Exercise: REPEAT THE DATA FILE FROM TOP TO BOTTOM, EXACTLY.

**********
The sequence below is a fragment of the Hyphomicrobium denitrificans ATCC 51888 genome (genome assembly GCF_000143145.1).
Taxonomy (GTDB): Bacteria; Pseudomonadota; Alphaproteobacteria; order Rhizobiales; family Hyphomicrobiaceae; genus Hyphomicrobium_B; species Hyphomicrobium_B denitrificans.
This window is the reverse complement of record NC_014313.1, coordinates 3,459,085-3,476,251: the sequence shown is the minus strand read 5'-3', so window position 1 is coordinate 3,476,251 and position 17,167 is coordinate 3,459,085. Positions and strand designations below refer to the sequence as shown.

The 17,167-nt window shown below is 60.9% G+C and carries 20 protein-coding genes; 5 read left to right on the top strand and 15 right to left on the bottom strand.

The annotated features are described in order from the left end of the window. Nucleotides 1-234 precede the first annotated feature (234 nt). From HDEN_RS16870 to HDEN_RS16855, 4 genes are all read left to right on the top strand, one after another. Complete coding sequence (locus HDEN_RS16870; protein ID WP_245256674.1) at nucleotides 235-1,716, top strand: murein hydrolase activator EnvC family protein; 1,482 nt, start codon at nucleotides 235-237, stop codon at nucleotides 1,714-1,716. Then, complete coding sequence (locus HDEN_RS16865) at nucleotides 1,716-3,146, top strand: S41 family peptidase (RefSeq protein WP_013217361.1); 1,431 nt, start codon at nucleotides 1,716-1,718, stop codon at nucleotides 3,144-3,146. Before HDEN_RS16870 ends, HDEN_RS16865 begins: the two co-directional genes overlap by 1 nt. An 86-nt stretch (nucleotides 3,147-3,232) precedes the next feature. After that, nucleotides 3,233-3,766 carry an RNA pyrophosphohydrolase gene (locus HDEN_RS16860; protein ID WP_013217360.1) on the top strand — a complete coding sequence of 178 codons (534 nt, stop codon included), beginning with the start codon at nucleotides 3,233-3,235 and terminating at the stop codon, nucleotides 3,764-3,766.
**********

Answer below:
The sequence below is a fragment of the Hyphomicrobium denitrificans ATCC 51888 genome (genome assembly GCF_000143145.1).
Taxonomy (GTDB): Bacteria; Pseudomonadota; Alphaproteobacteria; order Rhizobiales; family Hyphomicrobiaceae; genus Hyphomicrobium_B; species Hyphomicrobium_B denitrificans.
This window is the reverse complement of record NC_014313.1, coordinates 3,459,085-3,476,251: the sequence shown is the minus strand read 5'-3', so window position 1 is coordinate 3,476,251 and position 17,167 is coordinate 3,459,085. Positions and strand designations below refer to the sequence as shown.

The 17,167-nt window shown below is 60.9% G+C and carries 20 protein-coding genes; 5 read left to right on the top strand and 15 right to left on the bottom strand.

The annotated features are described in order from the left end of the window. Nucleotides 1-234 precede the first annotated feature (234 nt). From HDEN_RS16870 to HDEN_RS16855, 4 genes are all read left to right on the top strand, one after another. Complete coding sequence (locus HDEN_RS16870; protein ID WP_245256674.1) at nucleotides 235-1,716, top strand: murein hydrolase activator EnvC family protein; 1,482 nt, start codon at nucleotides 235-237, stop codon at nucleotides 1,714-1,716. Then, complete coding sequence (locus HDEN_RS16865) at nucleotides 1,716-3,146, top strand: S41 family peptidase (RefSeq protein WP_013217361.1); 1,431 nt, start codon at nucleotides 1,716-1,718, stop codon at nucleotides 3,144-3,146. Before HDEN_RS16870 ends, HDEN_RS16865 begins: the two co-directional genes overlap by 1 nt. An 86-nt stretch (nucleotides 3,147-3,232) precedes the next feature. After that, nucleotides 3,233-3,766 carry an RNA pyrophosphohydrolase gene (locus HDEN_RS16860; protein ID WP_013217360.1) on the top strand — a complete coding sequence of 178 codons (534 nt, stop codon included), beginning with the start codon at nucleotides 3,233-3,235 and terminating at the stop codon, nucleotides 3,764-3,766.